The combination of the three clinical risk factors identified patient subgroups at the two ends of the spectrum of risk of underlying GI malignancy—those with cancer likelihoods exceeding the arbitrary thresholds of <2% and >20%. Specifically, younger women with mild anaemia (accounting for 12% of the study population) were at particularly low risk, while men with more severe anaemia (accounting for 16% of the study population) were at especially high risk of underlying GI malignancy (table 3).
IDA is a problem that is commonly encountered in current clinical practice.1–4 Our recent experience would suggest an increasing overall incidence that now approaches one case diagnosed per 1000 population per annum.5 The age-specific incidence of IDA in the elderly is considerably higher than this, and it is noteworthy that the median age of the study population was 75 years. This may of course reflect enhanced ascertainment due to the escalating number of requests for routine blood count estimations, particularly in the elderly.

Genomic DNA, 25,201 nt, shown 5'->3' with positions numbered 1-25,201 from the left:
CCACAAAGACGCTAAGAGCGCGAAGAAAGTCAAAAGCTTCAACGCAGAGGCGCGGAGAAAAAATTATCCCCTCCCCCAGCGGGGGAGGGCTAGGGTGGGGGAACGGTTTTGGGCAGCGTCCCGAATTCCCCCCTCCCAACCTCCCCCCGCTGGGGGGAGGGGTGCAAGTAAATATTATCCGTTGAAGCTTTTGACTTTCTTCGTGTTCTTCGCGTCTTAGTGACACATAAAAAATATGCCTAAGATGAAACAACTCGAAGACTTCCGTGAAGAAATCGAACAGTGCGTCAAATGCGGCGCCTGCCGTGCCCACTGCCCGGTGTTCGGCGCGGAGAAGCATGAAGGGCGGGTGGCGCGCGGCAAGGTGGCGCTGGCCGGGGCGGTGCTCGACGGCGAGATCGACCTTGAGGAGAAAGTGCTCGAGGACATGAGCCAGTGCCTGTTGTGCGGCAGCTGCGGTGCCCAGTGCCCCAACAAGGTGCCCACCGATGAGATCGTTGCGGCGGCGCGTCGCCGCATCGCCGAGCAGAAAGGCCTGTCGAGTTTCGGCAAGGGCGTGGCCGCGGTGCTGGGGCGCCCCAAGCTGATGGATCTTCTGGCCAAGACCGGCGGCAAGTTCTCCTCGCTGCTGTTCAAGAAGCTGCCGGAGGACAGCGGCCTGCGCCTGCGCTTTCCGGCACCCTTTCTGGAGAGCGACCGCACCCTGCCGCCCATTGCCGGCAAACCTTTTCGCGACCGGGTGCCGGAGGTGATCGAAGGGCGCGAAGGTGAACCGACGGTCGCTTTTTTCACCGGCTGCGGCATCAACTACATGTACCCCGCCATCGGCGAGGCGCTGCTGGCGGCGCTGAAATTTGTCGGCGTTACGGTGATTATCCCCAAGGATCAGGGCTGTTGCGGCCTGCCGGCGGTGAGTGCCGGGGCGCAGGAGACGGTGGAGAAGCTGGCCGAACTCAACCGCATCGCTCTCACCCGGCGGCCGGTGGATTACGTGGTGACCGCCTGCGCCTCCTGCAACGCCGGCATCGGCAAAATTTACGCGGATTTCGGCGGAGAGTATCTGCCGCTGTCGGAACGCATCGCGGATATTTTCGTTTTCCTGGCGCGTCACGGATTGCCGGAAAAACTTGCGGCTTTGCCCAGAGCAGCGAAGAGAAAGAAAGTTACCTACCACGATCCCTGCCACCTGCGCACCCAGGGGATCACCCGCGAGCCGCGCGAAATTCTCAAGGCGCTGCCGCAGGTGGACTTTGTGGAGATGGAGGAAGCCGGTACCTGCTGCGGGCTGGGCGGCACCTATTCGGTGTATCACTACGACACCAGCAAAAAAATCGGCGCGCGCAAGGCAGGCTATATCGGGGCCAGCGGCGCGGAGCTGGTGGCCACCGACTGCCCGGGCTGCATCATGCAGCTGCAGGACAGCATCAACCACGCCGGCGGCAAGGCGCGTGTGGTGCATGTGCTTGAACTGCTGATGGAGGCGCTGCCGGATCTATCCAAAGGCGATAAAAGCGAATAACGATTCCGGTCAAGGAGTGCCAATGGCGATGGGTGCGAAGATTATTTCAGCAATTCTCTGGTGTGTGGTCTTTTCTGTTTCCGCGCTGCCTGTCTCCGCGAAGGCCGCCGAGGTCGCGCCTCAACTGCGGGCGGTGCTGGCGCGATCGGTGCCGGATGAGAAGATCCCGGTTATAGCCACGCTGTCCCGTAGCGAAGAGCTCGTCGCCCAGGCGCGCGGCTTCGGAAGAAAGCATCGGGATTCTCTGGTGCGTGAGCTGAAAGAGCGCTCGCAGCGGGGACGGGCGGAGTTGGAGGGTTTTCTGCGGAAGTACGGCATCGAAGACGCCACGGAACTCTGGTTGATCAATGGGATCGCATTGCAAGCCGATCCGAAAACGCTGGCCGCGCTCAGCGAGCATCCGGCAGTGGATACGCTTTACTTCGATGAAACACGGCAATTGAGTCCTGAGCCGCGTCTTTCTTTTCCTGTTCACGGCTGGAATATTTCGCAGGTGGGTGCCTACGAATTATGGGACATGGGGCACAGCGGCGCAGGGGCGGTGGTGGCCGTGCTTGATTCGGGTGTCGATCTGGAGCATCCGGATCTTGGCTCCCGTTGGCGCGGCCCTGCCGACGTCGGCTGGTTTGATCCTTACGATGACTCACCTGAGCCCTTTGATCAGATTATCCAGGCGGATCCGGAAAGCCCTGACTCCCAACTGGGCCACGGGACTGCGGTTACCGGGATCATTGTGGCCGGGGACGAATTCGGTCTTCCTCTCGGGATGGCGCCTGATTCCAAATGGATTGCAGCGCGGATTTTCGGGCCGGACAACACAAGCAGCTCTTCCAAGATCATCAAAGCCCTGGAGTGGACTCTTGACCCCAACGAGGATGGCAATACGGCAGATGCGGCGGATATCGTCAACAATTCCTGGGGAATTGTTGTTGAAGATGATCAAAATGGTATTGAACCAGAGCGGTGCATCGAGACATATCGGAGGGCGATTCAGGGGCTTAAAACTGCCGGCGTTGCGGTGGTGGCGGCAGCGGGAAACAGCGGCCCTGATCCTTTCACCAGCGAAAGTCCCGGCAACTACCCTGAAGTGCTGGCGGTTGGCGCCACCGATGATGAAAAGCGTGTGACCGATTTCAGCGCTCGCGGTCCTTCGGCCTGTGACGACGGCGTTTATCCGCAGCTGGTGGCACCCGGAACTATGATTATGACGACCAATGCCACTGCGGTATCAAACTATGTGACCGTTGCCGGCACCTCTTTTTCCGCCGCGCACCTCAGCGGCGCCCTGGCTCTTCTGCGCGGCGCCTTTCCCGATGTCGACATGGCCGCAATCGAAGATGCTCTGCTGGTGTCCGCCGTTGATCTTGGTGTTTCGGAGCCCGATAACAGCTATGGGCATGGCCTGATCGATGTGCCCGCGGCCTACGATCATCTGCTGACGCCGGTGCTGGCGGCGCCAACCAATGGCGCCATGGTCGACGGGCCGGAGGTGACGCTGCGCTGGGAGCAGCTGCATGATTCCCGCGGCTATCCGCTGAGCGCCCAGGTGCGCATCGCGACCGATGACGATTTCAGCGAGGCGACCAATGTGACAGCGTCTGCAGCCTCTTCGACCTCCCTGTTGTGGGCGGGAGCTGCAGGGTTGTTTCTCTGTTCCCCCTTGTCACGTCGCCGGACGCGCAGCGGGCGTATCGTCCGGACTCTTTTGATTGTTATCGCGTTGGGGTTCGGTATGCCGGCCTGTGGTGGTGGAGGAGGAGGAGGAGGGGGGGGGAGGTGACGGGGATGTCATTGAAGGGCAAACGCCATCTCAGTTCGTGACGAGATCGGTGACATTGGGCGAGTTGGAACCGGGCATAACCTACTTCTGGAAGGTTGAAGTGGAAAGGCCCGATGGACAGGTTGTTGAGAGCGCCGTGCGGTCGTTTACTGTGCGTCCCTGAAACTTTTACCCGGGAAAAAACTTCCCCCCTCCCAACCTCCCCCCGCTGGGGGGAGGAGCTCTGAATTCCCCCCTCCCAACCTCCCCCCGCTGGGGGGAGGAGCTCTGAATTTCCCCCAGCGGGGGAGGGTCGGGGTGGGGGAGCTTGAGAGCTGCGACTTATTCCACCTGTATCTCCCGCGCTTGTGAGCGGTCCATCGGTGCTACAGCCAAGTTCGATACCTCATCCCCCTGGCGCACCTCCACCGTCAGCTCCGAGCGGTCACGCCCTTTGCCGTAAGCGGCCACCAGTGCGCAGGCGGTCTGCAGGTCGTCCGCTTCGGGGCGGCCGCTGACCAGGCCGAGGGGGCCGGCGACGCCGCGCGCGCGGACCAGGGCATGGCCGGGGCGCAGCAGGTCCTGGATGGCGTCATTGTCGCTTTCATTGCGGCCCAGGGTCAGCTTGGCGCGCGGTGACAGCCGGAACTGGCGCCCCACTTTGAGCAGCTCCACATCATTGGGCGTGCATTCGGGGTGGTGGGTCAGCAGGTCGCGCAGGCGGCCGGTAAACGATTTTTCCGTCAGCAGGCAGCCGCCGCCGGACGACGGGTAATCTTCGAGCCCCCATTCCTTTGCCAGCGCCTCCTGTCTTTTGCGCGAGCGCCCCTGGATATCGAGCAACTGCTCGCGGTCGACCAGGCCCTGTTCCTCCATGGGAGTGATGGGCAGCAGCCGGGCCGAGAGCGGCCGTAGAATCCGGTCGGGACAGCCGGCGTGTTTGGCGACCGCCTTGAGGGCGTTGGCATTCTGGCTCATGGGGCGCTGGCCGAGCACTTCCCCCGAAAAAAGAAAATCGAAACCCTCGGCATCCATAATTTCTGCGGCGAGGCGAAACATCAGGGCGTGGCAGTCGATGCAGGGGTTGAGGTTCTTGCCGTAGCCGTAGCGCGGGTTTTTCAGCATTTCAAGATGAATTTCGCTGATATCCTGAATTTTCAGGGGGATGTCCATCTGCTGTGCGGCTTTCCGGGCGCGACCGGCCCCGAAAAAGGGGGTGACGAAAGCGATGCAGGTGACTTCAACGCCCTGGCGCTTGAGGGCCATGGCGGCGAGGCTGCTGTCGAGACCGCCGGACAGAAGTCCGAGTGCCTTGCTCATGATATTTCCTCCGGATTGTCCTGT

Several mechanisms underlie the development of IDA, but the major categories are dietary insufficiency, malabsorption, and chronic low-grade haemorrhage from a mucosal surface. IDA in premenopausal women most commonly relates to dietary inadequacy and/or menstrual losses. About 30% of men and postmenopausal women, however, will prove to have significant underlying GI pathology, with malignancy accounting for about a third of these, often in the absence of clear clinical pointers to the diagnosis. Malignancy is undoubtedly the most important cause, and indeed it is the primary justification for the urgent investigation of subjects with IDA.1–6
Bidirectional endoscopy (BDE), combining gastroscopy and colonoscopy in the same session, is generally accepted as the most efficient method of assessing the GI tract in IDA unless there are clear clinical clues as to the cause.6 BDE is labour-intensive, however, taking up to one hour to complete for each patient. Furthermore, endoscopy carries a small but significant risk of complications, particularly in the elderly and those with major comorbidities.
Given that over 90% of endoscopic examinations in individuals with IDA will fail to reveal a GI malignancy, it is obviously important to consider the risk-benefit ratio for investigation of IDA on an individual case basis. There is, therefore, a need for a simple and reliable pretest predictor of the risk of underlying malignancy that is sufficiently discriminating to be clinically (and not just statistically) significant.